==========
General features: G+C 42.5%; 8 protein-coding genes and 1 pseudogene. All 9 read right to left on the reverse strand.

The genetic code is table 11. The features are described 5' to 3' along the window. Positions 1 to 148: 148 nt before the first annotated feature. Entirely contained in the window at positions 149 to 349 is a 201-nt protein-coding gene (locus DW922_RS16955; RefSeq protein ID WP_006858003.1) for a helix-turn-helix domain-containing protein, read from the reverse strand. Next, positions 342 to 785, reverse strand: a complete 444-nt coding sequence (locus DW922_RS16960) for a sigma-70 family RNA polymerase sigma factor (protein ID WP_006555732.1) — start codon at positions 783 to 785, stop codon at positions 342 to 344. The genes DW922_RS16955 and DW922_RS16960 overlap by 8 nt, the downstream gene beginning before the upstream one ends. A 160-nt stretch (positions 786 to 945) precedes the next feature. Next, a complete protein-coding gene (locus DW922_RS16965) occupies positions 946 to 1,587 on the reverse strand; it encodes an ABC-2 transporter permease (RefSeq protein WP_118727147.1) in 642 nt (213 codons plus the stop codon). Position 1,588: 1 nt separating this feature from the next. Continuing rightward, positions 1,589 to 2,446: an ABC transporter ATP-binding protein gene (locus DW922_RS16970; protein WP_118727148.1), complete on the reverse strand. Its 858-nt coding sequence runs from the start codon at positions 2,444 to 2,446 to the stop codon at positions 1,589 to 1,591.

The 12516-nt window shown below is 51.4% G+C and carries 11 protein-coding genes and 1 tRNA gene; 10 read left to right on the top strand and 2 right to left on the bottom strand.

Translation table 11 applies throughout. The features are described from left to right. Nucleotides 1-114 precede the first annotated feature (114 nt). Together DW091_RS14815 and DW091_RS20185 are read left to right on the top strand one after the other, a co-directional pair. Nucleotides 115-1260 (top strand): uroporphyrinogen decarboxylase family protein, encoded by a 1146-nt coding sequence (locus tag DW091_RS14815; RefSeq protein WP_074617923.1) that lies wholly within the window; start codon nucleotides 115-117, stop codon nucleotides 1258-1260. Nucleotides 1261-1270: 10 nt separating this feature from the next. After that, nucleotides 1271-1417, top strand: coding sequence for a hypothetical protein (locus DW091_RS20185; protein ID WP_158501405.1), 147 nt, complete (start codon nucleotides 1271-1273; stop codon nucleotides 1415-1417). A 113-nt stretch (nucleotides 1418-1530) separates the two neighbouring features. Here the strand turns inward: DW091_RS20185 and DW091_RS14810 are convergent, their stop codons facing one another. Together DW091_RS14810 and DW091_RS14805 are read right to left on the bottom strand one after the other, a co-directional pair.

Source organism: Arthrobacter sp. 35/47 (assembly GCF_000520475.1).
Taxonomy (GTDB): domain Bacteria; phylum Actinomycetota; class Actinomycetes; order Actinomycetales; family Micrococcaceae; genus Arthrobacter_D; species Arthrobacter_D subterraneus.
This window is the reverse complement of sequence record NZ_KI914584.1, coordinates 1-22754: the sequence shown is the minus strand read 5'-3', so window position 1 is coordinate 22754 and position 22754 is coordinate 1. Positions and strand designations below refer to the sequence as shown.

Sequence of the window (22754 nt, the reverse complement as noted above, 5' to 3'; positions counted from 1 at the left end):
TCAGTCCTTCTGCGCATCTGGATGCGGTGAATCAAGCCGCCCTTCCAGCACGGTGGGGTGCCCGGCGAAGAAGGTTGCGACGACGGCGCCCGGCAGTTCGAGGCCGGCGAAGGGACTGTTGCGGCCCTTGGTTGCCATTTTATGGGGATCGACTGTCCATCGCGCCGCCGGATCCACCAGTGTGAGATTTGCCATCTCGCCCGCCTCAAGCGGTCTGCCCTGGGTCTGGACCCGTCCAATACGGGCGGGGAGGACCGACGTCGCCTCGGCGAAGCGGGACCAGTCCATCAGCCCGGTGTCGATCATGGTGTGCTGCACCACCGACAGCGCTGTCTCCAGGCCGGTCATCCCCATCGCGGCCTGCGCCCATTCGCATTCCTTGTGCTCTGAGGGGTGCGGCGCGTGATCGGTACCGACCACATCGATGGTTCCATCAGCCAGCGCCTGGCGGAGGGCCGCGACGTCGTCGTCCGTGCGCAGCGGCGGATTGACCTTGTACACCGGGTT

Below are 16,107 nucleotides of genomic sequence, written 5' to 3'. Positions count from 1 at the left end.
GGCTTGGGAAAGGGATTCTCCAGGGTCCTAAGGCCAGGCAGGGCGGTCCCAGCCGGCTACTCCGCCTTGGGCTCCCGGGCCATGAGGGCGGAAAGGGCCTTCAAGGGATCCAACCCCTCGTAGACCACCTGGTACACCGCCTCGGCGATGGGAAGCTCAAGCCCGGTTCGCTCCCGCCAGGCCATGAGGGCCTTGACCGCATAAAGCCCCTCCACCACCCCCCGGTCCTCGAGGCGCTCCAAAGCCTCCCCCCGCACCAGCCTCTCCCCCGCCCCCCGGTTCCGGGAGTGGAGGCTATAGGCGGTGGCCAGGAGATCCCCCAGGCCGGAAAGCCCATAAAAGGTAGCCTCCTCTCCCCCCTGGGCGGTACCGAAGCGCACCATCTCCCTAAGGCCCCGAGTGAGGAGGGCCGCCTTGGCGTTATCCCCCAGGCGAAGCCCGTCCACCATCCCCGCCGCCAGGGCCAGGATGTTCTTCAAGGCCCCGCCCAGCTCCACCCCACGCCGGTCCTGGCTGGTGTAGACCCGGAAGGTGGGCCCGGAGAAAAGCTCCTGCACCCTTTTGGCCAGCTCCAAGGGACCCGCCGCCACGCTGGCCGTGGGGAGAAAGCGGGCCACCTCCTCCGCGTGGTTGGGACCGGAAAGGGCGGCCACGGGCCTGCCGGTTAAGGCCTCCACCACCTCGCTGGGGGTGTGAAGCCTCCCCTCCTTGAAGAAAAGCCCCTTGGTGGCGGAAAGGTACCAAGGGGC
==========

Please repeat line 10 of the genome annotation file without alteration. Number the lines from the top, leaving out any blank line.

Below are 16,107 nucleotides of genomic sequence, written 5' to 3'. Positions count from 1 at the left end.